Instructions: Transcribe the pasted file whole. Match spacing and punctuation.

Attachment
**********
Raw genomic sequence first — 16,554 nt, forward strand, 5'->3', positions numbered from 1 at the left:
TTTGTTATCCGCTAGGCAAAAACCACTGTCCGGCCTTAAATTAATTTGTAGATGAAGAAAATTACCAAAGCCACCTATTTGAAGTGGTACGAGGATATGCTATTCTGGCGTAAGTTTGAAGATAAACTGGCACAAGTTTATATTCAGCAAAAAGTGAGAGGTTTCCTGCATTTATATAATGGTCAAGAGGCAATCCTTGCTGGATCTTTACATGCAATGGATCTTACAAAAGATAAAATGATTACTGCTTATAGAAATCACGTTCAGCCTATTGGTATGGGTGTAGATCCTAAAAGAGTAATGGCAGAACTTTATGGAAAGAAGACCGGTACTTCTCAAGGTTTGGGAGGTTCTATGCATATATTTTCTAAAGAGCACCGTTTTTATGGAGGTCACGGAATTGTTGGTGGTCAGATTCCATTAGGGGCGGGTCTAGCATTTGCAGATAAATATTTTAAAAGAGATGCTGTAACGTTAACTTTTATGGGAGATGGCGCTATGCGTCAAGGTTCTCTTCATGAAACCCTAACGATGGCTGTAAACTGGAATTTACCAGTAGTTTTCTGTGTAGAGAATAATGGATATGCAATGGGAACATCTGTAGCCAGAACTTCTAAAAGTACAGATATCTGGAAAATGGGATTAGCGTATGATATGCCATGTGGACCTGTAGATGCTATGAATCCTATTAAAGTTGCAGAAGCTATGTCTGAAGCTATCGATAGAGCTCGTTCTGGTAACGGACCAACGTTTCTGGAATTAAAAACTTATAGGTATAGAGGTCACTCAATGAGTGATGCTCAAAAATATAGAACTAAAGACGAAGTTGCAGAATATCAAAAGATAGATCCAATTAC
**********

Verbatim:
Raw genomic sequence first — 16,554 nt, forward strand, 5'->3', positions numbered from 1 at the left:
TTTGTTATCCGCTAGGCAAAAACCACTGTCCGGCCTTAAATTAATTTGTAGATGAAGAAAATTACCAAAGCCACCTATTTGAAGTGGTACGAGGATATGCTATTCTGGCGTAAGTTTGAAGATAAACTGGCACAAGTTTATATTCAGCAAAAAGTGAGAGGTTTCCTGCATTTATATAATGGTCAAGAGGCAATCCTTGCTGGATCTTTACATGCAATGGATCTTACAAAAGATAAAATGATTACTGCTTATAGAAATCACGTTCAGCCTATTGGTATGGGTGTAGATCCTAAAAGAGTAATGGCAGAACTTTATGGAAAGAAGACCGGTACTTCTCAAGGTTTGGGAGGTTCTATGCATATATTTTCTAAAGAGCACCGTTTTTATGGAGGTCACGGAATTGTTGGTGGTCAGATTCCATTAGGGGCGGGTCTAGCATTTGCAGATAAATATTTTAAAAGAGATGCTGTAACGTTAACTTTTATGGGAGATGGCGCTATGCGTCAAGGTTCTCTTCATGAAACCCTAACGATGGCTGTAAACTGGAATTTACCAGTAGTTTTCTGTGTAGAGAATAATGGATATGCAATGGGAACATCTGTAGCCAGAACTTCTAAAAGTACAGATATCTGGAAAATGGGATTAGCGTATGATATGCCATGTGGACCTGTAGATGCTATGAATCCTATTAAAGTTGCAGAAGCTATGTCTGAAGCTATCGATAGAGCTCGTTCTGGTAACGGACCAACGTTTCTGGAATTAAAAACTTATAGGTATAGAGGTCACTCAATGAGTGATGCTCAAAAATATAGAACTAAAGACGAAGTTGCAGAATATCAAAAGATAGATCCAATTAC